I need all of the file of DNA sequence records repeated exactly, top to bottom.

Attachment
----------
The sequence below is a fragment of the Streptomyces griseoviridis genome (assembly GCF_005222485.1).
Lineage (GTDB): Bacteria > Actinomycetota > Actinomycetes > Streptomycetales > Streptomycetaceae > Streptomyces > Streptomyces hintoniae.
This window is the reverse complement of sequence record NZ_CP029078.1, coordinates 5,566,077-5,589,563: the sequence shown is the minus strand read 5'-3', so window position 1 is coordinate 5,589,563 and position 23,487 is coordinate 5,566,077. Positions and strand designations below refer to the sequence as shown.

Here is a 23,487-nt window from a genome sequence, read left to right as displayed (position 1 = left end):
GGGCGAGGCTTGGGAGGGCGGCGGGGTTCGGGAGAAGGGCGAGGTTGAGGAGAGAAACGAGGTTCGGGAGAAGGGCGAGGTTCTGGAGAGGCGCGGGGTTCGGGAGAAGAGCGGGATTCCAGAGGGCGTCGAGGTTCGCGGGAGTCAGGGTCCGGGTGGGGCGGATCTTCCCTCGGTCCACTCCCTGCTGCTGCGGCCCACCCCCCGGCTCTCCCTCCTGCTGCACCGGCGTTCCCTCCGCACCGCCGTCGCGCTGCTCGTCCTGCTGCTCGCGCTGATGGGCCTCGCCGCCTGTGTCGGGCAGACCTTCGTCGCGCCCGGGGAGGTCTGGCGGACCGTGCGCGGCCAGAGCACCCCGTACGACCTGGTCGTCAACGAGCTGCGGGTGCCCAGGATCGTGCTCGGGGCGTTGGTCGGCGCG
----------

The sequence below is a fragment of the Streptomyces griseoviridis genome (assembly GCF_005222485.1).
Lineage (GTDB): Bacteria > Actinomycetota > Actinomycetes > Streptomycetales > Streptomycetaceae > Streptomyces > Streptomyces hintoniae.
This window is the reverse complement of sequence record NZ_CP029078.1, coordinates 5,566,077-5,589,563: the sequence shown is the minus strand read 5'-3', so window position 1 is coordinate 5,589,563 and position 23,487 is coordinate 5,566,077. Positions and strand designations below refer to the sequence as shown.

Here is a 23,487-nt window from a genome sequence, read left to right as displayed (position 1 = left end):
GGGCGAGGCTTGGGAGGGCGGCGGGGTTCGGGAGAAGGGCGAGGTTGAGGAGAGAAACGAGGTTCGGGAGAAGGGCGAGGTTCTGGAGAGGCGCGGGGTTCGGGAGAAGAGCGGGATTCCAGAGGGCGTCGAGGTTCGCGGGAGTCAGGGTCCGGGTGGGGCGGATCTTCCCTCGGTCCACTCCCTGCTGCTGCGGCCCACCCCCCGGCTCTCCCTCCTGCTGCACCGGCGTTCCCTCCGCACCGCCGTCGCGCTGCTCGTCCTGCTGCTCGCGCTGATGGGCCTCGCCGCCTGTGTCGGGCAGACCTTCGTCGCGCCCGGGGAGGTCTGGCGGACCGTGCGCGGCCAGAGCACCCCGTACGACCTGGTCGTCAACGAGCTGCGGGTGCCCAGGATCGTGCTCGGGGCGTTGGTCGGCGCG